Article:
2216_short_fatlenses.jpg

When I got the lenses my first shock was their bulk and weight. I had read the specs, but I wasn't prepared for this. I had been using the stripped down 75-300 lens loaned to me by a friend and it is significantly lighter and less bulky. The extra bulk figures big when you shop for two things - filters (72mm filters are more expensive then 58mm ones) and a camera bag. (Camera bags are designed with lenses in mind that may be long, but aren't fat. These are fat. So in one of those bags with the adjustable partititions you can fit just two lenses where three are supposed to go.)

But that's the only downside I've seen so far. The IS is promoted by Canon as saving you two stops on hand-held telephoto shots. I think that's conservative. That is, the rule of thumb is that the focal length of your lens is a good indicator of the shutter speed. A 300mm lens should be used at no less than 1/300th a second - hand-held. Since that 300mm translates to 480mm on the digital camera, I am assuming 1/500th of a second as the minimum hand-held.

But with IS I could cut that 1/500th to 1/125th. And that would gain me two F-stops, and probably stop any normal subject movement.

At high noon this doesn't matter. But I want to take pictures of birds and they tend to be most active at dawn and dusk - that means low light. So while the effective focal length of 480mm may get me very close to a bird, the necessary high shutter speed of 1/500th may not work in the low light.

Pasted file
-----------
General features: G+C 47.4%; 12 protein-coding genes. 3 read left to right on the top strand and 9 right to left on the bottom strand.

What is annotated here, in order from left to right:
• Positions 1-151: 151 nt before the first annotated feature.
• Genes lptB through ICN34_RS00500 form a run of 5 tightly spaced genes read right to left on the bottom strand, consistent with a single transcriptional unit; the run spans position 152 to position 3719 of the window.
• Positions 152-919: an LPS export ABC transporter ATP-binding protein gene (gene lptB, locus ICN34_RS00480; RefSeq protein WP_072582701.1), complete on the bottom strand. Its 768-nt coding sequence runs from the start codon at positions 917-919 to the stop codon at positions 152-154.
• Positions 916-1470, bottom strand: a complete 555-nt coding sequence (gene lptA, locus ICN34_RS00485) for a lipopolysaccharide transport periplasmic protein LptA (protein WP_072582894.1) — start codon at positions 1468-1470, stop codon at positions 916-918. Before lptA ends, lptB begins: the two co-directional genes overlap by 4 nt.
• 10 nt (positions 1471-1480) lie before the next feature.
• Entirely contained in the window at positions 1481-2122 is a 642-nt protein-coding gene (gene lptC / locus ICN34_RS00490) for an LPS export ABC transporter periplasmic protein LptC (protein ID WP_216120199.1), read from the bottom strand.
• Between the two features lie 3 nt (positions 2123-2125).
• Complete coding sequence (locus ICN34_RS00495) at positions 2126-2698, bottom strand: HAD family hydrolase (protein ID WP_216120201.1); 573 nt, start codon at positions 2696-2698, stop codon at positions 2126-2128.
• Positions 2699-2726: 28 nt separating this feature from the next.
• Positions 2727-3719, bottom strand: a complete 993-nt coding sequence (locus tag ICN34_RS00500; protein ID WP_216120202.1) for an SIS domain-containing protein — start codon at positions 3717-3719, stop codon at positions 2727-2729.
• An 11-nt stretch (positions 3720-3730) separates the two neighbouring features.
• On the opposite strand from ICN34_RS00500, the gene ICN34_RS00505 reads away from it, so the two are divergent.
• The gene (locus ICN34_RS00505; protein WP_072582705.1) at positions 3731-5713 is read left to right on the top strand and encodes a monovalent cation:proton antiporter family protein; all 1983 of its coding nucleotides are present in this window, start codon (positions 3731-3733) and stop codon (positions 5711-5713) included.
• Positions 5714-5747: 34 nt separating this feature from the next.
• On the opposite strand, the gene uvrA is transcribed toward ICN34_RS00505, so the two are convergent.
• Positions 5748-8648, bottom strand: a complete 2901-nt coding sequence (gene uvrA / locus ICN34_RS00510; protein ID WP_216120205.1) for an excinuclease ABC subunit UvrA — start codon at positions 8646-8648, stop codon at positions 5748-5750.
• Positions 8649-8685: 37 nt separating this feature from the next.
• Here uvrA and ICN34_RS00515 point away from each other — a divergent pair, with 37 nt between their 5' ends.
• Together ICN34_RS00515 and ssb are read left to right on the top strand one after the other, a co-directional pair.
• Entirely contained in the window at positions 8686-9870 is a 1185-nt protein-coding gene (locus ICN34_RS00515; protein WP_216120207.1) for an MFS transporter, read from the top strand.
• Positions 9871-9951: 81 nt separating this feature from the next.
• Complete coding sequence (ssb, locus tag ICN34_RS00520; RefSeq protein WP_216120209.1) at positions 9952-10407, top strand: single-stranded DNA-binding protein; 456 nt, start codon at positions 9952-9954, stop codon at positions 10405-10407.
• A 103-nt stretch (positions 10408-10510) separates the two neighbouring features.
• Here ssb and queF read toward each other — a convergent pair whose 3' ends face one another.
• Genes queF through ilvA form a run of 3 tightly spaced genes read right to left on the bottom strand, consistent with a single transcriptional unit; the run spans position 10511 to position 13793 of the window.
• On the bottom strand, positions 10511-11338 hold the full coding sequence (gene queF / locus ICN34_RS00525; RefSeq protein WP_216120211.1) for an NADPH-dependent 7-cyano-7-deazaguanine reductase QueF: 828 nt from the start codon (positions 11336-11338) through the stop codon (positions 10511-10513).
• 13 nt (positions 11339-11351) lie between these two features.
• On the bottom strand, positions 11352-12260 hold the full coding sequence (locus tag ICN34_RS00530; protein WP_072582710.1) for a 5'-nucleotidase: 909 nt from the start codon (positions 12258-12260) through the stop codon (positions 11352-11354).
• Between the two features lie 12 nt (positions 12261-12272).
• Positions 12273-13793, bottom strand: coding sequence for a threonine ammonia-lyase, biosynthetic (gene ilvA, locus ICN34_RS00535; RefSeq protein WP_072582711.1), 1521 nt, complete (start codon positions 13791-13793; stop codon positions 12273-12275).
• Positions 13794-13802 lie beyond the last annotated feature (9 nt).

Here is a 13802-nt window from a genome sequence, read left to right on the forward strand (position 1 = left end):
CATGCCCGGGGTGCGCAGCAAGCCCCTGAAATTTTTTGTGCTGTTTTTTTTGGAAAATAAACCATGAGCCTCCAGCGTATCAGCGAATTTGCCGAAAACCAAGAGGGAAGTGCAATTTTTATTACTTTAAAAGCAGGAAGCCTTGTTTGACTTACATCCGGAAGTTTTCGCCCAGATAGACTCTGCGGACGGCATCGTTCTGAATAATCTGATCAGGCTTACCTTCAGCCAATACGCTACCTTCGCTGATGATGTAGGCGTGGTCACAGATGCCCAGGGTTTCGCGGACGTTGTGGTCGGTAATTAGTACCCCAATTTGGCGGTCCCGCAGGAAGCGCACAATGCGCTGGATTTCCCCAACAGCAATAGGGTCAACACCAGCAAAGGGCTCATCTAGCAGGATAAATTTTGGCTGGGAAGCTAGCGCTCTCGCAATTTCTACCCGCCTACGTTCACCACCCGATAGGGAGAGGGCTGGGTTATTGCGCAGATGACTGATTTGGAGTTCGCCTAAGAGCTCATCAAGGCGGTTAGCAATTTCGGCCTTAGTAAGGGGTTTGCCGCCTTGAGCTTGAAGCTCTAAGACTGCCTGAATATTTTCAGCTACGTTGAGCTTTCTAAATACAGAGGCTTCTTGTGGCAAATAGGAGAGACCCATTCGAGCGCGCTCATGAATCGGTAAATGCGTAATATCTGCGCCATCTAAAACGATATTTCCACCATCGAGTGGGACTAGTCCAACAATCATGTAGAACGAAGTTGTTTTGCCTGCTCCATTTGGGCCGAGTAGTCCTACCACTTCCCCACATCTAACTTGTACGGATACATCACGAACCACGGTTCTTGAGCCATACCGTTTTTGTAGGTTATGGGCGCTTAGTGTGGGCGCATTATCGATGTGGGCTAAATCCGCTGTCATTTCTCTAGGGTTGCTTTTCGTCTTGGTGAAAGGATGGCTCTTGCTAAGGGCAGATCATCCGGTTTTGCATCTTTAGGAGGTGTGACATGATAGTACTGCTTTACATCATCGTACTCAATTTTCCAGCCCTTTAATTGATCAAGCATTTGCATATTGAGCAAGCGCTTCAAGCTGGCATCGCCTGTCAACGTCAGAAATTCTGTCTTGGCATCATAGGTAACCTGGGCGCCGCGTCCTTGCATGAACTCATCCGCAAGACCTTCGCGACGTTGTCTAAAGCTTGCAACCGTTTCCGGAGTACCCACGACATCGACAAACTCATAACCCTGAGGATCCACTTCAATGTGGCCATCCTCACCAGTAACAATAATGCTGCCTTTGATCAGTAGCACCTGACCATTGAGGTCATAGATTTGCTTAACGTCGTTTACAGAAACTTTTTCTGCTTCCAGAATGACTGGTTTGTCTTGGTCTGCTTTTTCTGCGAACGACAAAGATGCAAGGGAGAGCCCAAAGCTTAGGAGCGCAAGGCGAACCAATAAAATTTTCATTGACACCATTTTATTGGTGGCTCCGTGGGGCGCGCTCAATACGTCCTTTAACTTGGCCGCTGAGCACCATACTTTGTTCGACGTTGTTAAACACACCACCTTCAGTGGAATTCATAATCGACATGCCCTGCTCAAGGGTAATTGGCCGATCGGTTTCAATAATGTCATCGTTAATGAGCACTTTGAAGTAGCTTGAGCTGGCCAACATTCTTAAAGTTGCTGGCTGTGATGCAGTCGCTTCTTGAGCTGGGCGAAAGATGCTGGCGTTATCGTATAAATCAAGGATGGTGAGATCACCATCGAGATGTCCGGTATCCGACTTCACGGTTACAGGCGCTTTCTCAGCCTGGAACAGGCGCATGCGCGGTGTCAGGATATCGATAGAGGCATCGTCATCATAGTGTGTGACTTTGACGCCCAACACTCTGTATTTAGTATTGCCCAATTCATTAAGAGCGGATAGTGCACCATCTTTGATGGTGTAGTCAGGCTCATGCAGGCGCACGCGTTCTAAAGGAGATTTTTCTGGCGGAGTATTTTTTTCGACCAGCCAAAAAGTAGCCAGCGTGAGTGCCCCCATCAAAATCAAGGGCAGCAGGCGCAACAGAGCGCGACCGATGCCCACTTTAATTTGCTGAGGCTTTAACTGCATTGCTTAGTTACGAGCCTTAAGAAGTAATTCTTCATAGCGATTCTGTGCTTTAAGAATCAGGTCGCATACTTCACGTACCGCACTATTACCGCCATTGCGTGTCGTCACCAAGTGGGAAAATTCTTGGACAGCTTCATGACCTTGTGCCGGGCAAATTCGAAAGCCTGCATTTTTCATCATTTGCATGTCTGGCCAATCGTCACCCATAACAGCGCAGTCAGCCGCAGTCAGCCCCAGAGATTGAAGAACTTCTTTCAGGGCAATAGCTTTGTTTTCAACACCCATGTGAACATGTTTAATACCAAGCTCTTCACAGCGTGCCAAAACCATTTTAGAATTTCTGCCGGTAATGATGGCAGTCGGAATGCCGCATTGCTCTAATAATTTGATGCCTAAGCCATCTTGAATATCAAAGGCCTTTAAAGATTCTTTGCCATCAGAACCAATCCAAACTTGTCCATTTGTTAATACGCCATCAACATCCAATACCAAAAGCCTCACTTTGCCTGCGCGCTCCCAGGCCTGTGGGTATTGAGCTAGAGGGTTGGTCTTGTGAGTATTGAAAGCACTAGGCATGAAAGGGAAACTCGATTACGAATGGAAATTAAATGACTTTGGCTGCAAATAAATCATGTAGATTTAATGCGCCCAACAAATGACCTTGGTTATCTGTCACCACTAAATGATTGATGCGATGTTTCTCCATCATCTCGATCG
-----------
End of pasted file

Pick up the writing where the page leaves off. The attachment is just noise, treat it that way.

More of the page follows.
So i decided to try the image stabilization. I haven't had sufficient time to field test it with wildlife. But I'm sure it will deliver because what I had not anticipated was the incredible performance I would get in low light on the short end of the telephoto.

I don't pretend to understand how image stabilization works. I became a believer a few years ago when I bought Canon's 15x image-stabilized binoculars. The improvement was obvious. Press a button, the image quieted down, and the steadiness brought out detail you had missed. These are great for birds, but their real tests comes in astronomy which is always the toughest challenge for optics - how many stars can you see in the PLieades, for example - and they passed this test with flying colors. So I already had confidence in the magic of the image stabilization technology before I bought the telephotos mentioned.

1956_ffbear.jpg

But I was still pleasantly surprised. For example, before I tested it on the portrait at the beginning of this entry, I simply pointed it at a dimly lit corner of the room and got this. A little soft, perhaps - but think of those wonderful art galleries where they do allow photographs - but no flash photography and no tripods! And I've always been a big fan of available light - when Tri-X first came out with the fantastic ASA (ISO to you youngsters) of 200 I immediately went out and experiment with it by taking portraits by the light of a single candle.

Posted by Greg Stone at March 21, 2004 07:58 AM
Comments
Post a comment









Remember personal info?